Numbers of Blind and Visually Impaired Students in Higher Education Decreasing New Report Finds
Tuesday, 7th February 2017
Wednesday 08th February 2017, Ireland – New research conducted by AHEAD into the numbers of students with disabilities in higher education has found that the number of blind/visually impaired students participating fell 10% year on year, the second consecutive yearly fall in numbers.
The report entitled Numbers of Students with Disabilities Studying in Higher Education in Ireland 2015/16 recommends that further investigation is needed into the barriers which are preventing these students progressing through second level education and having the same opportunities as other students to go on to higher education and build careers.
“Solid evidence is needed to inform decisions about improving the transition for these students from second level education to further and higher education” said Ann Heelan, Executive Director of AHEAD. “Previous AHEAD research indicates that the teaching maths to blind and visually impaired students has been neglected at second level, despite Maths being an enrty requirement for many college courses, particularly the STEM subjects linked to future employment opportunities. It also found that these students are 50% less likely to go on to higher education than their classmates and that is just not acceptable if we wish to call ourselves an equitable and fair nation.”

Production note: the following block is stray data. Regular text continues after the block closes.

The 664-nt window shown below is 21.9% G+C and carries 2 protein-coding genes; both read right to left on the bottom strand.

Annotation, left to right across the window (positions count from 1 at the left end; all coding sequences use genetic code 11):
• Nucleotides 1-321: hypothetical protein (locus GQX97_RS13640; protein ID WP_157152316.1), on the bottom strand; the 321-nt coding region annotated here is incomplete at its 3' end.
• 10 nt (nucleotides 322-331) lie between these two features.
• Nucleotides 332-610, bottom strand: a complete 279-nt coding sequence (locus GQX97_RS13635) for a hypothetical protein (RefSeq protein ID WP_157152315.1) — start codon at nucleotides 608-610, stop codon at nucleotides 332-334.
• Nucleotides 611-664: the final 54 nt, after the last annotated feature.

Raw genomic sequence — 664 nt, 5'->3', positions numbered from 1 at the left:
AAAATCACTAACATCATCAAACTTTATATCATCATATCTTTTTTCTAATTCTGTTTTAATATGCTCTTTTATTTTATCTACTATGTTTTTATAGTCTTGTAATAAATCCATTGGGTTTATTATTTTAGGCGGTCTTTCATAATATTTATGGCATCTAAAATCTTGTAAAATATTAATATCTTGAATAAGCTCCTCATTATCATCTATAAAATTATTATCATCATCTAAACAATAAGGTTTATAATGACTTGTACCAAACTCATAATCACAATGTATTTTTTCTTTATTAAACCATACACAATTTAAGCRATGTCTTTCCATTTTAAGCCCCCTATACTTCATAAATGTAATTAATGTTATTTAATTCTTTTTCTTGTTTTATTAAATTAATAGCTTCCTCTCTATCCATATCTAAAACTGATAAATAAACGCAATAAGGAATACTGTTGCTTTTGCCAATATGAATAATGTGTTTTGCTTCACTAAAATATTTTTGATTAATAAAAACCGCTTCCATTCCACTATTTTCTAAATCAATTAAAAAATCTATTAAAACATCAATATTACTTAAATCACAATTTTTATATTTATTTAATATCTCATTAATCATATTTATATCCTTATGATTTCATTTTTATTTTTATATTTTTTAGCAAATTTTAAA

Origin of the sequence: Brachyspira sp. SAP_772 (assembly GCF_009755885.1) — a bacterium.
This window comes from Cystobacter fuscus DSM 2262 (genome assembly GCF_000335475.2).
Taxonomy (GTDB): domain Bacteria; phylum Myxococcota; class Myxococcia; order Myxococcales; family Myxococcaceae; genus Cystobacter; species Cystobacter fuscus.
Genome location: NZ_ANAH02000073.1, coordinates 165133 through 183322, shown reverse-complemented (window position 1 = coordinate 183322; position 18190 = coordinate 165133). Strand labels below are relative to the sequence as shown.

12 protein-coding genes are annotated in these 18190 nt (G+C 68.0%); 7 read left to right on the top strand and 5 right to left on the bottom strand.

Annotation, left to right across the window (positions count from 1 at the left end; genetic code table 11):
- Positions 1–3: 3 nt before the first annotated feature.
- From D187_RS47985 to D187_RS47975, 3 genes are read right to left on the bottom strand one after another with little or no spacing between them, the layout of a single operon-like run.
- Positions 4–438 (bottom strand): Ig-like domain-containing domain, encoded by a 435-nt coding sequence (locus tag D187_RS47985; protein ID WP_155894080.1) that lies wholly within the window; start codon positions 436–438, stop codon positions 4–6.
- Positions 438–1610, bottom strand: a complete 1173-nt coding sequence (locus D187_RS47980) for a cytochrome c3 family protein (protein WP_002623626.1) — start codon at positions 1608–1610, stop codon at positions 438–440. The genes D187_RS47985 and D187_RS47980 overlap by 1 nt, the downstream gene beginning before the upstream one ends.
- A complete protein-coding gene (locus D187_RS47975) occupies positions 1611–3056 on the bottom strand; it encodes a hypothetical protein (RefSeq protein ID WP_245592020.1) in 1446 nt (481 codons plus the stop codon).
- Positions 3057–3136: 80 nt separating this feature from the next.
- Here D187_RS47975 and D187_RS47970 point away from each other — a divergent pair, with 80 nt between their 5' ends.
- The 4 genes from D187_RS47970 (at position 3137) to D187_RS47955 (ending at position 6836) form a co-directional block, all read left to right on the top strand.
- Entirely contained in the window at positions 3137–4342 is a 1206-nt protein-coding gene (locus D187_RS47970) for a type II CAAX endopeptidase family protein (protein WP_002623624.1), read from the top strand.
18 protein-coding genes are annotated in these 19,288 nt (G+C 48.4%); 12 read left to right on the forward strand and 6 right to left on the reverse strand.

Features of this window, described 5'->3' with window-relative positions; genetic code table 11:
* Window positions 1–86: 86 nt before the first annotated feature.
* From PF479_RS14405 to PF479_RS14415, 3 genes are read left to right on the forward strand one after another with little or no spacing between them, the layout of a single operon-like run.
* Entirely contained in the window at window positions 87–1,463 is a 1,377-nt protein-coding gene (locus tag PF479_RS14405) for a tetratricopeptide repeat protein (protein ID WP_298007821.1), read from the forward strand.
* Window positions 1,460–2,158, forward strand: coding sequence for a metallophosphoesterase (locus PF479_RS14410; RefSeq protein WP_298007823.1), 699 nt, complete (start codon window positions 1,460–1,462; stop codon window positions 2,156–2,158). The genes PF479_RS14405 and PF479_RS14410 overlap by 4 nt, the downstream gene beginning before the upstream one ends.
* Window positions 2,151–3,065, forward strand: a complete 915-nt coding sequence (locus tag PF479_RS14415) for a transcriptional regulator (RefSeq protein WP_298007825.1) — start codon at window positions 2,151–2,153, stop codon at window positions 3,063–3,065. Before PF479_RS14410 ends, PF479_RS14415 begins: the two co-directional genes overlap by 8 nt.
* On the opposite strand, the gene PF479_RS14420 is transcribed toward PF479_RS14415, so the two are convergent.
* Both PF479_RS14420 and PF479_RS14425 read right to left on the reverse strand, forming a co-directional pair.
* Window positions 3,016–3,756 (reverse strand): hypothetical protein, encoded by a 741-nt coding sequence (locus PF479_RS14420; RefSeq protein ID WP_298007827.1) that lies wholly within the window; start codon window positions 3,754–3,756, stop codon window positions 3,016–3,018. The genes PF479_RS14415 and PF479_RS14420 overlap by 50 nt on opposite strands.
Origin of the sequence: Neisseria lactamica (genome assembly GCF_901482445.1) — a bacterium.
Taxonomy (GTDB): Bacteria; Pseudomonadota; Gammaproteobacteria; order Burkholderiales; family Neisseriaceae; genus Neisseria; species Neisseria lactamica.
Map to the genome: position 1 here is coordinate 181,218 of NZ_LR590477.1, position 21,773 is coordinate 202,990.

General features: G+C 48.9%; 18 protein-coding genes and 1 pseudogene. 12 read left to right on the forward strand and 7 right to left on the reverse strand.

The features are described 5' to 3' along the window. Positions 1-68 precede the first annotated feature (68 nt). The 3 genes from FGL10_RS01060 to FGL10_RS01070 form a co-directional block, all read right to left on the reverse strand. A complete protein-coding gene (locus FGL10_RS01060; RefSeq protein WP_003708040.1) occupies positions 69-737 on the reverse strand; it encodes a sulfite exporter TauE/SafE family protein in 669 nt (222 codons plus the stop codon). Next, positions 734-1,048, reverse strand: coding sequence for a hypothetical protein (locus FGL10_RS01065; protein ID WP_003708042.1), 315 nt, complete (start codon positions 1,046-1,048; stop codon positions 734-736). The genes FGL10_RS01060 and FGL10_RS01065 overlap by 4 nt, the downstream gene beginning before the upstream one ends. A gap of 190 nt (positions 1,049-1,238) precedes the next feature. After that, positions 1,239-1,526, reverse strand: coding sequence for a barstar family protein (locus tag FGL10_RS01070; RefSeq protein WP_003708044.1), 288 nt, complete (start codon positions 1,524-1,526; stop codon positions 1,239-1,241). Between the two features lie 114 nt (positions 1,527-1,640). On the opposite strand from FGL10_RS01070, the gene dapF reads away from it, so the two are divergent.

The wider picture shows that the number of students with disabilities in higher education overall rose 4% year on year and that this cohort now make up 5.2% of the total student population.
Other recommendations identified by the report are the need for colleges to take a cross campus approach to inclusion rather than relying solely on add-on support services and the need for the professional development of guidance counsellors at second level to build capacity to provide students with disabilities with well-informed, quality advice.
“The numbers show that despite almost half of students with disabilities having some disability related to reading and writing” Heelan noted, “there is still a propensity to gravitate towards the Arts and Humanities in proportionally much higher numbers than the general student population. Students need to be better informed by career guidance counsellors if they are to make sound choices and fulfil their ambitions”.
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